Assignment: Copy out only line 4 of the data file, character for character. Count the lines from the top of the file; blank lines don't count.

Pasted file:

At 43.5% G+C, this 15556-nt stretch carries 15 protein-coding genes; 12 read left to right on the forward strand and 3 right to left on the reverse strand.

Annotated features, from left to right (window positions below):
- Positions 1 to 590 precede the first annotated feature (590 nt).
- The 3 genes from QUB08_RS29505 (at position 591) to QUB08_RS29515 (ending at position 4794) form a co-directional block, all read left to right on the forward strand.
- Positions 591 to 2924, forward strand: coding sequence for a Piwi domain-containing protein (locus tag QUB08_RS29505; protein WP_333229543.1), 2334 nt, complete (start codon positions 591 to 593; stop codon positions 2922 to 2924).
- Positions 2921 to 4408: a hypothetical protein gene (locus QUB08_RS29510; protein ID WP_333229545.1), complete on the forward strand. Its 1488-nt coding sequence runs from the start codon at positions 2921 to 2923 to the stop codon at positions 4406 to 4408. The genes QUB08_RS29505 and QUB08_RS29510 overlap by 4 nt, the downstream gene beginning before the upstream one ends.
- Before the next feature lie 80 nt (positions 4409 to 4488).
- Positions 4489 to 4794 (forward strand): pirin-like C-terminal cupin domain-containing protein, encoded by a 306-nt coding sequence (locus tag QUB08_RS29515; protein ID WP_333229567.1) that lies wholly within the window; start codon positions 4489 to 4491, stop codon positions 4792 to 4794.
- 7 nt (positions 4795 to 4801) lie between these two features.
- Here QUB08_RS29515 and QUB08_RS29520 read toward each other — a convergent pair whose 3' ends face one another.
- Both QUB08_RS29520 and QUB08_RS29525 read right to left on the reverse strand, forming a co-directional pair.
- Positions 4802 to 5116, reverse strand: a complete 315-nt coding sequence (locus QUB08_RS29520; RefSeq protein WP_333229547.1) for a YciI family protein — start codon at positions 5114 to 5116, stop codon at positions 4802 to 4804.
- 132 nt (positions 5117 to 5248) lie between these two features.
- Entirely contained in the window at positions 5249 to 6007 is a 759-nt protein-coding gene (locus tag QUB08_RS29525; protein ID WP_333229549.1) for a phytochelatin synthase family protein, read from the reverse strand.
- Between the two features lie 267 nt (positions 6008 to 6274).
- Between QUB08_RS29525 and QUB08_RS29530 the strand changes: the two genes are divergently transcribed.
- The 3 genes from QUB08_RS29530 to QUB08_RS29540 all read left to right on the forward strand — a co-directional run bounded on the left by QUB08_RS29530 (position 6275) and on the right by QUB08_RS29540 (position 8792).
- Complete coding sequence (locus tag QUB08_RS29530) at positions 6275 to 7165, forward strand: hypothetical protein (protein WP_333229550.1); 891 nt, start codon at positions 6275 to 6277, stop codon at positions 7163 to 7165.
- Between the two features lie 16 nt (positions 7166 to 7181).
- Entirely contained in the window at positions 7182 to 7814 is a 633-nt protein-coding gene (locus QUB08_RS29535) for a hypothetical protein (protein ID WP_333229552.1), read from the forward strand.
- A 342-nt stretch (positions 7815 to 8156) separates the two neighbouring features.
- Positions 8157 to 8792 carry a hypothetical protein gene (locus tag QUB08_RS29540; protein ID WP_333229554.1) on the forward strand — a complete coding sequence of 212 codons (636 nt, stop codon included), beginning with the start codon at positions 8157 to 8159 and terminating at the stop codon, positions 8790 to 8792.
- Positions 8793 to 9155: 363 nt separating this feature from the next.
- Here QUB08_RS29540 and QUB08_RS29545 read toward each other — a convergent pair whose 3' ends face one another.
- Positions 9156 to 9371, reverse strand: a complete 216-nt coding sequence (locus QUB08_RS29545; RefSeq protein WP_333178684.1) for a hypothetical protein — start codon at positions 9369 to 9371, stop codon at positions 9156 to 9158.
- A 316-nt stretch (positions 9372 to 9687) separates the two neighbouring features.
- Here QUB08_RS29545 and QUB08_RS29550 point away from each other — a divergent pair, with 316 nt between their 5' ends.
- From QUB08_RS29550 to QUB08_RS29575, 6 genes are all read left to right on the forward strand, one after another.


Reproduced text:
- The 3 genes from QUB08_RS29505 (at position 591) to QUB08_RS29515 (ending at position 4794) form a co-directional block, all read left to right on the forward strand.